The Latest: Jolie worried about women, girls in Afghanistan
BERLIN — Angelina Jolie has expressed concern about the situation of women and girls in Afghanistan.
The actress, who is also a special envoy to the United Nations High Commissioner for Refugees, told a German newspaper Sunday she doesn’t think the incoming government in Afghanistan could simply turn back the clock so that everything would be like 20 years ago. But she has big worries about the situation for women there.
Jolie told the weekly Welt am Sonntag: “I’m thinking of all the women and girls who don’t know now if they can go back to work or school. And I’m thinking of the young Afghans who are worried that they will lose their freedom.”
Taliban fighters captured most of Afghanistan last month and celebrated the departure of the last U.S. forces after 20 years of war. The insurgent group must now govern a war-ravaged country that is heavily reliant on international aid.
MORE ON AFGHANISTAN:
— Over 24 hours in Kabul, brutality, trauma, moments of grace
— US: Afghan evacuees who fail initial screening Kosovo-bound
— Rescue groups: US tally misses hundreds left in Afghanistan
— US expects to admit more than 50,000 evacuated Afghans
— Afghan women demand rights as Taliban seek recognition
— Find more AP coverage at https://apnews.com/hub/afghanistan
HERE’S WHAT ELSE IS HAPPENING:
KABUL, Afghanistan — Some domestic flights have resumed at Afghanistan’s international airport in Kabul, with the state-run Ariana Afghan Airline operating flights to three provinces.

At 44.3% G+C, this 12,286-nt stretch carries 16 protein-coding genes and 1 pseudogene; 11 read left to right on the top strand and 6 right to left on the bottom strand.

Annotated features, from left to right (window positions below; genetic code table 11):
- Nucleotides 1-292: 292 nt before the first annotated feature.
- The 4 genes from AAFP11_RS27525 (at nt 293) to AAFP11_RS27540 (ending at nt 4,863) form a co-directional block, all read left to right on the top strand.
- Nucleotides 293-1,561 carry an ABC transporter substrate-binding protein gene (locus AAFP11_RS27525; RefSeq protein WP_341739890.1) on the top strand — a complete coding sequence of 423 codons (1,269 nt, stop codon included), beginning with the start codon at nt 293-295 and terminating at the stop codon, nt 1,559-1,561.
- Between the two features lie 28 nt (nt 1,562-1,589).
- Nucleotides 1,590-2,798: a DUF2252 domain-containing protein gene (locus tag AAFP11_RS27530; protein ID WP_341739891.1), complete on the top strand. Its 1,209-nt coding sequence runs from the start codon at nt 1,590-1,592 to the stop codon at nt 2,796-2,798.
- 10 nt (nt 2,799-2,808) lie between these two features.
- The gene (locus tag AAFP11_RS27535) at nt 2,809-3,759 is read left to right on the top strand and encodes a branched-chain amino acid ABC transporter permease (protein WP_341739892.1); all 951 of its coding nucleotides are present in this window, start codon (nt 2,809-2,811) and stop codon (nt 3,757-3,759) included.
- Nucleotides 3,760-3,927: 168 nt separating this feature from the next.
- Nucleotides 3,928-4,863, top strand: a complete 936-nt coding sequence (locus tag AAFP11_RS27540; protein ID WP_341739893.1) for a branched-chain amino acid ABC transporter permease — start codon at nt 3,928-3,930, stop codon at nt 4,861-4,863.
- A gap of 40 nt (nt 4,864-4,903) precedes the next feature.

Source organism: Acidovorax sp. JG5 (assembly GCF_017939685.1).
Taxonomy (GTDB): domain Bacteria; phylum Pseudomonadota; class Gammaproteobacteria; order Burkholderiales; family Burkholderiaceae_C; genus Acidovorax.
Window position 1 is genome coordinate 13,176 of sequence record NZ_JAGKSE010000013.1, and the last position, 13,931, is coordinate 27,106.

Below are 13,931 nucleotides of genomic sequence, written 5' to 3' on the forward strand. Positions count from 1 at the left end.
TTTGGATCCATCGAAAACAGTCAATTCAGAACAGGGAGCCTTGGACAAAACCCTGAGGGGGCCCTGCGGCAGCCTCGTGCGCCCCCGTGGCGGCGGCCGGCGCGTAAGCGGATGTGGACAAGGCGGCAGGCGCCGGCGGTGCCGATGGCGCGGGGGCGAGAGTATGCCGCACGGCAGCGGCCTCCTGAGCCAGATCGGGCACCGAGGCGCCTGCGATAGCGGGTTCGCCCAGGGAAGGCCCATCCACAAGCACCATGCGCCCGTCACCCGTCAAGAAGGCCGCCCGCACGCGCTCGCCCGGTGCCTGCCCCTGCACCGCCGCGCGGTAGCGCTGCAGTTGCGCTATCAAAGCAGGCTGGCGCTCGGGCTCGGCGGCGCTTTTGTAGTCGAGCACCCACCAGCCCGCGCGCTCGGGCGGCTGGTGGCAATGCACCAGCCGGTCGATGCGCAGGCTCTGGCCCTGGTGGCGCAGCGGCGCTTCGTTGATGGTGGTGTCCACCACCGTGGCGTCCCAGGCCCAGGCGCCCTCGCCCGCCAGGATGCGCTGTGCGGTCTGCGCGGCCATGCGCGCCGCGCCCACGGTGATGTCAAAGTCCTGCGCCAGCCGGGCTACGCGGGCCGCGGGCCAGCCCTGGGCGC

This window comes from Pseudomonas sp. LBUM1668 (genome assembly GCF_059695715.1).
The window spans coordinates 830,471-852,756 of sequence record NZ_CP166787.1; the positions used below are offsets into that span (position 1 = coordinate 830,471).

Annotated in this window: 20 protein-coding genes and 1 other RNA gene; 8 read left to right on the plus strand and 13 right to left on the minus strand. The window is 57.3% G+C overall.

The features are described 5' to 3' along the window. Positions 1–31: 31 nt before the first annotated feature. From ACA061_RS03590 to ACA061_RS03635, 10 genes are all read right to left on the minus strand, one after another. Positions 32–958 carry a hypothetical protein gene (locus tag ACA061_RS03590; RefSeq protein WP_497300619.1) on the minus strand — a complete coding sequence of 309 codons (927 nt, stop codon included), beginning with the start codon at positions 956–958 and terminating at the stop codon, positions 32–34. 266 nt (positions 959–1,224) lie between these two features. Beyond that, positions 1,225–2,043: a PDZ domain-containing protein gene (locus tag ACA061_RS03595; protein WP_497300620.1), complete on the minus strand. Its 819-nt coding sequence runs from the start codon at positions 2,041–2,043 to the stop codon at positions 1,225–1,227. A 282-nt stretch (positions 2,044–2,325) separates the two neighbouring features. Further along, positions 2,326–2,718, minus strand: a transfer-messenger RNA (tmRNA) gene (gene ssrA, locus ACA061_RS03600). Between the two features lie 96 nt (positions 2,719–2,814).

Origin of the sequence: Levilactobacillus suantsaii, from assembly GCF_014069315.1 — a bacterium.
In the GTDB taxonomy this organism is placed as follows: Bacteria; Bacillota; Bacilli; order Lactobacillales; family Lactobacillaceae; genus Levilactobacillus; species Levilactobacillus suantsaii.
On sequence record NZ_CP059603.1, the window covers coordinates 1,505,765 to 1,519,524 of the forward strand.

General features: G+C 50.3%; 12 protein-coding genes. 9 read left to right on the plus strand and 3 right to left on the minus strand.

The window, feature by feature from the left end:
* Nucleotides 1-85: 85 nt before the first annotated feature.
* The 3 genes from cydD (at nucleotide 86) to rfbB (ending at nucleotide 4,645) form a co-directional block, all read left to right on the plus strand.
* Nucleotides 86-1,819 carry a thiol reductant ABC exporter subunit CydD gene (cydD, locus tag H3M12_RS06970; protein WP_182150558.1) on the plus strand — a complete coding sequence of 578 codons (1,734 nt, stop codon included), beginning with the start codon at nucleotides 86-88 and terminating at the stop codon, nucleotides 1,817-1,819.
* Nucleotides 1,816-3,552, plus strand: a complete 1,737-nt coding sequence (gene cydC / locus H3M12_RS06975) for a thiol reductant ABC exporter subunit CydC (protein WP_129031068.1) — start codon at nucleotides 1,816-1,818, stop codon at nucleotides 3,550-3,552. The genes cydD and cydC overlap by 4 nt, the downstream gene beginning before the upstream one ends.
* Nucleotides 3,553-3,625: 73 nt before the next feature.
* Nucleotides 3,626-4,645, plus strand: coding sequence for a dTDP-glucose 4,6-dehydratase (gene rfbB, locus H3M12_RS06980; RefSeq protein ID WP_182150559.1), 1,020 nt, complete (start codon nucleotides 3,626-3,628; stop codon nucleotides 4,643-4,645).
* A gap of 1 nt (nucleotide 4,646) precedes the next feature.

Shershah Stor, the airline’s station manager at the airport, told The Associated Press on Sunday that the flights took place Saturday to western Herat, southern Kandahar and northern Balkh provinces. He said the flights were conducted without a functioning radar system at the airport.
Stor said three more flights are scheduled Sunday to the same provinces.
A team of Qatari and Turkish technicians arrived in Kabul last week to help restart operations at the airport, which the U.N. says is crucial to providing the country with humanitarian assistance. It remains to be seen, however, whether any commercial airlines will be willing to offer service.
WASHINGTON — The top U.S. military general has thanked members of the 10th Mountain Division for their service in Afghanistan during the evacuation of Americans, Afghans and others over the past several weeks.
Army Gen. Mark Milley, chairman of the Joint Chiefs of Staff, met with military police soldiers at the Rhine Ordnance Barracks in Germany on Saturday.
Standing outside talking to a group, he asked them, “You were there for the bombing?” Heads nodded and a chorus of voices answered, “yes, sir.”
A suicide bombing by the Islamic State group near a gate at the Kabul airport more than a week ago killed 13 U.S. service members as well as 169 Afghans who were crowded around the entry, desperate to get on flights out of Afghanistan.
“You guys did an incredible job, all of you — Army, Navy, Marines, the Air Force — flying out 124,000 people. That’s what you saved,” Milley told the soldiers. He said they “showed enormous courage discipline and capability, working together. It’s something you should always be proud of… This will be a moment that you’ll always remember.”